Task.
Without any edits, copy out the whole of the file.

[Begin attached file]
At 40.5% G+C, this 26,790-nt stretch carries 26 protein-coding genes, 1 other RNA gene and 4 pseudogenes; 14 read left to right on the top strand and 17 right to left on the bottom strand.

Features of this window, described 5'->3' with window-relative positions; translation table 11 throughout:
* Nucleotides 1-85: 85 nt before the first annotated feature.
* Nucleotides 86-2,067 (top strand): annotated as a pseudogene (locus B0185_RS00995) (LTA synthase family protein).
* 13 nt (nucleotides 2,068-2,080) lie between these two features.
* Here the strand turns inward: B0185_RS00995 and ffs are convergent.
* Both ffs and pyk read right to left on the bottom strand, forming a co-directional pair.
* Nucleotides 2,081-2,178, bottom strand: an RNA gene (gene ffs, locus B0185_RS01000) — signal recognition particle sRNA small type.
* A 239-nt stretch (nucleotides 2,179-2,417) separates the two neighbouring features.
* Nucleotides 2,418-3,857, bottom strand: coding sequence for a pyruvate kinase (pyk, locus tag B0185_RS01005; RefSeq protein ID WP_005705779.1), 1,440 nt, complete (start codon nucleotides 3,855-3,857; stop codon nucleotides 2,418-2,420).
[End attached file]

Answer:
At 40.5% G+C, this 26,790-nt stretch carries 26 protein-coding genes, 1 other RNA gene and 4 pseudogenes; 14 read left to right on the top strand and 17 right to left on the bottom strand.

Features of this window, described 5'->3' with window-relative positions; translation table 11 throughout:
* Nucleotides 1-85: 85 nt before the first annotated feature.
* Nucleotides 86-2,067 (top strand): annotated as a pseudogene (locus B0185_RS00995) (LTA synthase family protein).
* 13 nt (nucleotides 2,068-2,080) lie between these two features.
* Here the strand turns inward: B0185_RS00995 and ffs are convergent.
* Both ffs and pyk read right to left on the bottom strand, forming a co-directional pair.
* Nucleotides 2,081-2,178, bottom strand: an RNA gene (gene ffs, locus B0185_RS01000) — signal recognition particle sRNA small type.
* A 239-nt stretch (nucleotides 2,179-2,417) separates the two neighbouring features.
* Nucleotides 2,418-3,857, bottom strand: coding sequence for a pyruvate kinase (pyk, locus tag B0185_RS01005; RefSeq protein ID WP_005705779.1), 1,440 nt, complete (start codon nucleotides 3,855-3,857; stop codon nucleotides 2,418-2,420).